Monitoring noise levels in your environment using sound sensor 

A sound sensor is a device that can detect and measure sound waves. These devices are used in a variety of applications, including acoustic testing, noise-level monitoring, and speaker recognition.


There are two main types of sound sensors: microphone-based sensors and vibration-based sensors. Microphone-based sensors convert sound waves into electrical signals that can be measured and analyzed. Vibration-based sensors measure the vibrations caused by sound waves.


Overview


This is a simple project that uses an Arduino and a sound sensor to detect sound levels and print data to serial monitor when the sound level goes high, it also will print the analog value.

The project is ideal for monitoring noise levels in your surroundings or as a security system.


You will learn how to use the sensor so that you may include it in more complex projects, such as creating a graph of sound level over time or simply triggering an LED or buzzer when the sound level exceeds a given threshold.


Getting the items


For this project you will need the following components: 

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Voltaat Arduino Uno R3 (Voltaat Version)
45 QAR
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Voltaat Microphone Module
13 QAR
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Voltaat Jumper Wires - Male to Female (40 Pack)
10 QAR

Wiring it up


To obtain the correct readings from the sensor, follow the instructions below as well as the image that demonstrates how to connect the sensor to the Arduino.



Connections from the Arduino to the sound sensor:

• Arduino A0 pin → sound sensor A0 pin

• Arduino GND pin → sound sensor GND pin (- pin)

• Arduino VCC pin → sound sensor VCC pin (+ pin)

• Arduino pin 2 → sound sensor D0 pin


Coding


This sketch's purpose is to keep track of the noise levels in the surrounding area. It uses the serial monitor to display the analog read values from the sound sensor as well as the sound status based on whether the digital read indicates that the noise level is high or low.


Simply follow the instructions and comments scattered throughout the code to understand and use the code, which may be developed and used in more complex projects like a security alarm.


  1. /*
  2.   Voltaat learn (https://www.voltaat.com)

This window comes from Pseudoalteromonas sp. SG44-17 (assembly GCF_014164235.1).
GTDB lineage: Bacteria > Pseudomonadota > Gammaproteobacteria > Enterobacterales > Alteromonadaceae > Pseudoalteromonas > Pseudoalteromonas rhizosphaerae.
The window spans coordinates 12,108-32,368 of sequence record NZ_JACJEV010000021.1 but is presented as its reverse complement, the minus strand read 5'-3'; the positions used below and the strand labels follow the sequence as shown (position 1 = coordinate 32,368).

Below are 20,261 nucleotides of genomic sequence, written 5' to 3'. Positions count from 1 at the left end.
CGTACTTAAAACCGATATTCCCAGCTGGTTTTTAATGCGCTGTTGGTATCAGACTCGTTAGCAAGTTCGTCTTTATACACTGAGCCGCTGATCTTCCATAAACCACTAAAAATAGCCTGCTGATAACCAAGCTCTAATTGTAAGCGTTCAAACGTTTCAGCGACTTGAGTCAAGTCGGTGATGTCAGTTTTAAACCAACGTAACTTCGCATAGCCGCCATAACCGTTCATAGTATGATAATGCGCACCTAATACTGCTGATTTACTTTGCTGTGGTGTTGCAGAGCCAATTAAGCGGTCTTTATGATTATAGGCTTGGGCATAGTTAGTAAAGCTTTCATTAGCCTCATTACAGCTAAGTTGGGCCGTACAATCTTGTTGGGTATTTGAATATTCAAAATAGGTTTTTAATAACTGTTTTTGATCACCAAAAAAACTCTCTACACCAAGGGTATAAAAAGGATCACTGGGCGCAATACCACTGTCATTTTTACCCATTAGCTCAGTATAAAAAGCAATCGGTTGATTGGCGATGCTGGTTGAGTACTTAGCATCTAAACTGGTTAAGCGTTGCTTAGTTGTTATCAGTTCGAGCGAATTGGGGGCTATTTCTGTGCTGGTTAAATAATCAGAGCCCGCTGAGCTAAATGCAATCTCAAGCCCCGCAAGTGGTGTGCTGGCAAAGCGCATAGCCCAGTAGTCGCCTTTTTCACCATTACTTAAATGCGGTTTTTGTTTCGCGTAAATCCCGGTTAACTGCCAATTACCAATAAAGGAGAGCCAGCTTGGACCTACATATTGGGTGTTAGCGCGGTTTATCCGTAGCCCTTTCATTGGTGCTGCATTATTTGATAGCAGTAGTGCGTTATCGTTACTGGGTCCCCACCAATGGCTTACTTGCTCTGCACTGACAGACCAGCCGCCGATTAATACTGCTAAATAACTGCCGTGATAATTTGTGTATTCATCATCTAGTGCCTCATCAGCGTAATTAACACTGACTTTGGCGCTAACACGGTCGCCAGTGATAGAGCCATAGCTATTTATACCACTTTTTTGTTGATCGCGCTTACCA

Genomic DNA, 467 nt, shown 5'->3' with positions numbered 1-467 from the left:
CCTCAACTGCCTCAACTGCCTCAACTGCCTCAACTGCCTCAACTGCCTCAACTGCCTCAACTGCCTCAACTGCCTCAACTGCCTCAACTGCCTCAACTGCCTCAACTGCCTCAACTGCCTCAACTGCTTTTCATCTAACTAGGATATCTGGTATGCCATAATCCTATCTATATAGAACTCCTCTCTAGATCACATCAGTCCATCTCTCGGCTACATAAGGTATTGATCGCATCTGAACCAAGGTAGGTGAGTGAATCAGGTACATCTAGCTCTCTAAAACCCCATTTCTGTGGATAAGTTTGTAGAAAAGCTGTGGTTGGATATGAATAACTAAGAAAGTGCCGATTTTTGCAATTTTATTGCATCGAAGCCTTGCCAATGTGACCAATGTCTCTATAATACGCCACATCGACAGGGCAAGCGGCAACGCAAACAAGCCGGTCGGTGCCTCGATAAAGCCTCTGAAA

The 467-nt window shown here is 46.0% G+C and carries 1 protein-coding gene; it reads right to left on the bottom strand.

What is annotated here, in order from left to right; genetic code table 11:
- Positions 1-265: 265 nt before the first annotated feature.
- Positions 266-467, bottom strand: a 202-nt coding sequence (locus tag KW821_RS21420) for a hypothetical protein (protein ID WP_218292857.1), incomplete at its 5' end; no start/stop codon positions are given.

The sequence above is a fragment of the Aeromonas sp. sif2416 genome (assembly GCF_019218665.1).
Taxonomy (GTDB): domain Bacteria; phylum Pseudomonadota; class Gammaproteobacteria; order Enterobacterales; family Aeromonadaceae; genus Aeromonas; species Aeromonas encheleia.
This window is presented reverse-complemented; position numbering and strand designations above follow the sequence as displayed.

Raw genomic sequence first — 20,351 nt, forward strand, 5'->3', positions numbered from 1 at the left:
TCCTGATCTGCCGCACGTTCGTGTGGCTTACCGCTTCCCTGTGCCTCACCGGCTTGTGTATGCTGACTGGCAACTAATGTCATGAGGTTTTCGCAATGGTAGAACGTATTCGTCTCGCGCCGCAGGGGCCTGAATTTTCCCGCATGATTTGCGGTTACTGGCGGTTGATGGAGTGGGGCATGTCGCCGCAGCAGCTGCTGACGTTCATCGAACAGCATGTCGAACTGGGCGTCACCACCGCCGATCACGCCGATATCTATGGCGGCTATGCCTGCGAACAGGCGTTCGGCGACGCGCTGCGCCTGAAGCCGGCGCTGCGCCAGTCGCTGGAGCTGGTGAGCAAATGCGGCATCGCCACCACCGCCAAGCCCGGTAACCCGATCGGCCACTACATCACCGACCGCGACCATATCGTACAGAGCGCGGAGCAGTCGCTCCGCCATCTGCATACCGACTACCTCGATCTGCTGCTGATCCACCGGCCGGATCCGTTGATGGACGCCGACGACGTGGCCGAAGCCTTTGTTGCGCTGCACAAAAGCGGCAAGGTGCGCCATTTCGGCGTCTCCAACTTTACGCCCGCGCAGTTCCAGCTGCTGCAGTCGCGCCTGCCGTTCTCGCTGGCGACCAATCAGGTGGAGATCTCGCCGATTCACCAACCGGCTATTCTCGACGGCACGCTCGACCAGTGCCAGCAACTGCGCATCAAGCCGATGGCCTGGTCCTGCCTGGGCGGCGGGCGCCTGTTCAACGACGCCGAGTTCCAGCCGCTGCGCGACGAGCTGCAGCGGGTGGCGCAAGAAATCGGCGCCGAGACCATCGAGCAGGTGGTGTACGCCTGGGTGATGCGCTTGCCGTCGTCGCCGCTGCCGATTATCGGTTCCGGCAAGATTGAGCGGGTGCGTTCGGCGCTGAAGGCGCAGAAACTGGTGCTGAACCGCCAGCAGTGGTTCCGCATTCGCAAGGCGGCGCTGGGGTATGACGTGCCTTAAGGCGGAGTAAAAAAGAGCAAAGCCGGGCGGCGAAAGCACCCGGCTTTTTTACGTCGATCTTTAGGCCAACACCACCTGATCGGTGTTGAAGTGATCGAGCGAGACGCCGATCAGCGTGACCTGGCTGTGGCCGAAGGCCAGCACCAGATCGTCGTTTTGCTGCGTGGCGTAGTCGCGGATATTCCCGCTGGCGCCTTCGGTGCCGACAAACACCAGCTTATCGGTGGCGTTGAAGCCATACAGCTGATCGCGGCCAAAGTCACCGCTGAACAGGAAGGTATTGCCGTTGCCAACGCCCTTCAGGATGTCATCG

3.   Link for full tutorial: https://www.voltaat.com/blogs/tutorials/monitoring-noise-levels-in-your-environment-using-sound-sensor
  4.   Link for libraries: There are no libraries for this sketch
  5.  
  6.   Monitoring noise levels in your environment using sound sensor
  7.  
  8.   Connections from the Arduino to the sound sensor:
  9.   • Arduino A0 pin → sound sensor A0 pin
  10.   • Arduino GND pin → sound sensor GND pin (- pin)
  11.   • Arduino VCC pin → sound sensor VCC pin (+ pin)
  12.   • Arduino pin 2 → sound sensor D0 pin
  13.  
  14. */
  15.  
  16. //Define the variable soundSensorRead to Analog Input Pin A0
  17. constint soundSensorRead = A0;
  18.  
  19. //Define the variable soundSensorPin to Digital Input Pin 2
  20. constint soundSensorPin =2;
  21.  
  22. //Define variables
  23. int sensorRead;
  24. boolean sensorStatus;
  25.  
  26. //Commands inside void setup run once
  27. void setup ()
  28. {
  29. //Start the serial monitor at 9600 baud rate (9600 bits per second)
  30. Serial.begin(9600);
  31. //SoundSensorPin is defined as an input
  32. pinMode (soundSensorPin, INPUT);
  33.  
  34. }
  35.  
  36.  
  37. //Commands inside void loop run forever
  38. void loop ()
  39. {
  40. //Read the value of analog input from soundSensorRead and assign it in the variable sensorRead
  41. sensorRead = analogRead(soundSensorRead);
  42. //Read the value of digital input from soundSensorPin and assign it in the variable sensorStatus
  43. sensorStatus = digitalRead(soundSensorPin);
  44.  
  45. //Check noise status
  46. if(sensorStatus == HIGH)
  47. {
  48. //Print to serial monitor
  49. Serial.print("Alert, there is high noise in the surroundings ");
  50. Serial.print("| Sound sensor value: ");
  51. Serial.println(sensorRead);
  52.  
  53. }
  54. else
  55. {
  56. //Print to serial monitor
  57. Serial.print("Everything around you is peaceful ");
  58. Serial.print("| Sound sensor value: ");
  59. Serial.println(sensorRead);
  60.  
  61. }
  62.  
  63. //Delay for 3 seconds
  64. delay(3000);
  65. }
  66.  

Testing it out


You may now access the serial monitor on your Arduino IDE by clicking on it.


The serial monitor is great way that’s enables you to make a communication between your computer and Arduino by sending and receiving different commands and information using the USB cable.


Now, as we can see in in the image below, the serial monitor shows the noise state and the analog read value from the sensor. Because of the delay we added to our code, the value is updated and printed every three seconds. You should also check that you have selected the correct baud rate (9600) as specified in the code.


Resources 


Arduino Code

Fritzing Wiring file

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